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Autism Diets: Fundamental for Health and Optimal Potential

Article provided by: Julie Matthews

The road to autism recovery begins with diet. That is, choosing foods to add and remove from the diet is the first step to improving the health and well-being of children with autism. Certain food substances (most notably, gluten and casein, the principal proteins in wheat and cow’s milk, respectively) are known to be problematic for many children with autismand other foods, rich in healing nutrients, may be beneficial. Attention to these factors can help balance biochemistry, effect systemic healing, and provide relief of autism symptoms.


Historically, autism was considered a “mysterious” brain disorder, implying that it began and ended in the brain. In recent years, a more appropriate “whole body disorder” perspective of autism has emerged, reflecting the fact that the brain is affected by the biochemistry of the body. Martha Herbert, MD, PhD, one of the first to describe autism in this way, refers to the brain as “downstream” from the body.

Common physical symptoms of children with autism include diarrhea, constipation, bloating and gastrointestinal (GI) pain, frequent infections, sleeping challenges, and inflammation/pain.[ii] The fact that there are physical as well as behavioral symptoms illustrates that autism is not solely a brain disorder. When we appropriately identify autism as a whole body disorder, we can comprehend how what happens inside the body and cells affects the brain—and how the food we feed a child affects the body and its biochemistry.

For many children with autism, factors such as nutrient deficiencies, imbalanced biochemistry, and digestive problems can play a significant role in causing or exacerbating symptoms. Altering food choices can affect physiological functioning and help improve symptoms—both physical and behavioral.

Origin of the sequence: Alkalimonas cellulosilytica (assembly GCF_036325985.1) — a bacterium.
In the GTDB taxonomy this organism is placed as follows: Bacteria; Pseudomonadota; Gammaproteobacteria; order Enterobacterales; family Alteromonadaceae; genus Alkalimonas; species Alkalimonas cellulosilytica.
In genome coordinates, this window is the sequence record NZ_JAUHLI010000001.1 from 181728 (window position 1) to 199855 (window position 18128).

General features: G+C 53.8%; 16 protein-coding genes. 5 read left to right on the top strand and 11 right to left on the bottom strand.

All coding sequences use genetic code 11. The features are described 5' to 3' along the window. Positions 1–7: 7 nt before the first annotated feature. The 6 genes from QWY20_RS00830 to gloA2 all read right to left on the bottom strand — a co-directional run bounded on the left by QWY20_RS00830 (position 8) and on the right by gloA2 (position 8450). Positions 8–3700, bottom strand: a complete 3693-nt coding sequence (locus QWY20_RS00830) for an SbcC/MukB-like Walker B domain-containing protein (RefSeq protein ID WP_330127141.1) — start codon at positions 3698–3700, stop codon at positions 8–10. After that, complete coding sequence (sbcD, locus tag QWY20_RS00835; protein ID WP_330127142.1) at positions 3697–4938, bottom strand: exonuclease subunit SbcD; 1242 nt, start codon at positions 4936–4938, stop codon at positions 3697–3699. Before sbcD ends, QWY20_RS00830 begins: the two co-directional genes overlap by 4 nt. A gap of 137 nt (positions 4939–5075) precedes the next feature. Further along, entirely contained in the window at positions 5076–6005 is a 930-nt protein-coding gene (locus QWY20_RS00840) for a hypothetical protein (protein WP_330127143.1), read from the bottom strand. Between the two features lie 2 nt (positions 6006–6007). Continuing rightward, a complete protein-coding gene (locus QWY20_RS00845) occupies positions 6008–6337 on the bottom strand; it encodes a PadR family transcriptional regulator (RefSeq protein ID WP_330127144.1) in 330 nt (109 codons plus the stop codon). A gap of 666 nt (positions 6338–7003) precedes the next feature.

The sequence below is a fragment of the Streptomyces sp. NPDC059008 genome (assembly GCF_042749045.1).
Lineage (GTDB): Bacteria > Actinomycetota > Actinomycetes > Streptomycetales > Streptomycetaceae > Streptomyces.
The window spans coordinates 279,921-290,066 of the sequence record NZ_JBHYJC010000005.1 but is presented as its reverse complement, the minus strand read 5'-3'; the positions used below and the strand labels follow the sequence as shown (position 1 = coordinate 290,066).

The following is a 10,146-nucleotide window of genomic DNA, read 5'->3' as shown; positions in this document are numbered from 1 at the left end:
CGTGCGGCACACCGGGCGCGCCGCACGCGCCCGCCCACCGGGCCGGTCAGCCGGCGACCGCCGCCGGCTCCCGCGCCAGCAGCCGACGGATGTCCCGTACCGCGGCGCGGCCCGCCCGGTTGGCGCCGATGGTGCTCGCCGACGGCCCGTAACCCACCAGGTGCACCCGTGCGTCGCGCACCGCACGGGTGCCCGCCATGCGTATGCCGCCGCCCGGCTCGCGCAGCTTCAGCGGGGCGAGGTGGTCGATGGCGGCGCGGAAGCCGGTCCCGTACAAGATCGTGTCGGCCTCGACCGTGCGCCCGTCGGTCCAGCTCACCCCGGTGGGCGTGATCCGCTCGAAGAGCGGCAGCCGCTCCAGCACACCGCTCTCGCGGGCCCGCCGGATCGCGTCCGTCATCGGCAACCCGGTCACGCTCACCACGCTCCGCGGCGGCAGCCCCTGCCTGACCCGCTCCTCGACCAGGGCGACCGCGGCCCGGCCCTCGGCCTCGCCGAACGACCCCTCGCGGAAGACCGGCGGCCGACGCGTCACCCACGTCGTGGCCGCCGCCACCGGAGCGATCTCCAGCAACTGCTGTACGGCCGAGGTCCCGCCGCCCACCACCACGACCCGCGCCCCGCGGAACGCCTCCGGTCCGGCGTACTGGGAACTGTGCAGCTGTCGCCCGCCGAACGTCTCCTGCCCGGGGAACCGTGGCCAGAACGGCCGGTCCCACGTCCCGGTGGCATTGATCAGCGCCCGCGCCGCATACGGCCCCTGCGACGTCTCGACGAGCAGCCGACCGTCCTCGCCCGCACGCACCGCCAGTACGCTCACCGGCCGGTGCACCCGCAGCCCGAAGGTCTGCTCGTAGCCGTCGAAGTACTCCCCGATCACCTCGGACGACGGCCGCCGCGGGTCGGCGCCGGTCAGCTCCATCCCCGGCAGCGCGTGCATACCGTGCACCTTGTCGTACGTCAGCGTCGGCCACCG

A healthy diet and good digestion are essential for good health. For many children, the physiological and behavioral symptoms of autism may stem from or be aggravated by impaired digestion and GI health. One research study concluded that “unrecognized gastrointestinal disorders...may contribute to the behavioral problems of the non-verbal autistic patients.”[iii]

Poor digestion can lead to a condition known as leaky gut (increased intestinal permeability), which can result in malabsorption of nutrients, inflammatory responses to foods that are not broken down, and overload of the detoxification system. Adequate nutritional status, essential to proper biochemical and brain functions, requires both the consumption of nutrient-dense foods and proper digestion to break down and absorb those foods.

Impaired digestion often stems from negative environmental factors (as well as genetic susceptibility), lack of beneficial bacteria, inflammation, and immune system response to certain foods; and studies have shown leaky gut,[iv] low levels of beneficial flora,[v] inflammation, and immune response to food[vi] [vii] in children with autism. Additionally, the response to certain foods, such as gluten and casein, can create an opiate or inflammatory reaction that can affect the brain.

Thus the gut is an essential component to understand and address in autism. The largest part of the immune system is found in the gut—and the immune system is often imbalanced in autism, causing an inability to fight viruses, yeast, and other pathogens properly, while contributing an overactive inflammatory and allergic response. Toxins originating in the gut, often from “bad” (pathogenic) bacteria and yeast, can affect the brain. Foods that are not digested properly can create inflammatory and immune system responses affecting the brain. Ninety percent of the brain chemical serotonin is found in the gut and has a profound effect on the gut/brain connection and regulating gut motility and pain sensitivity.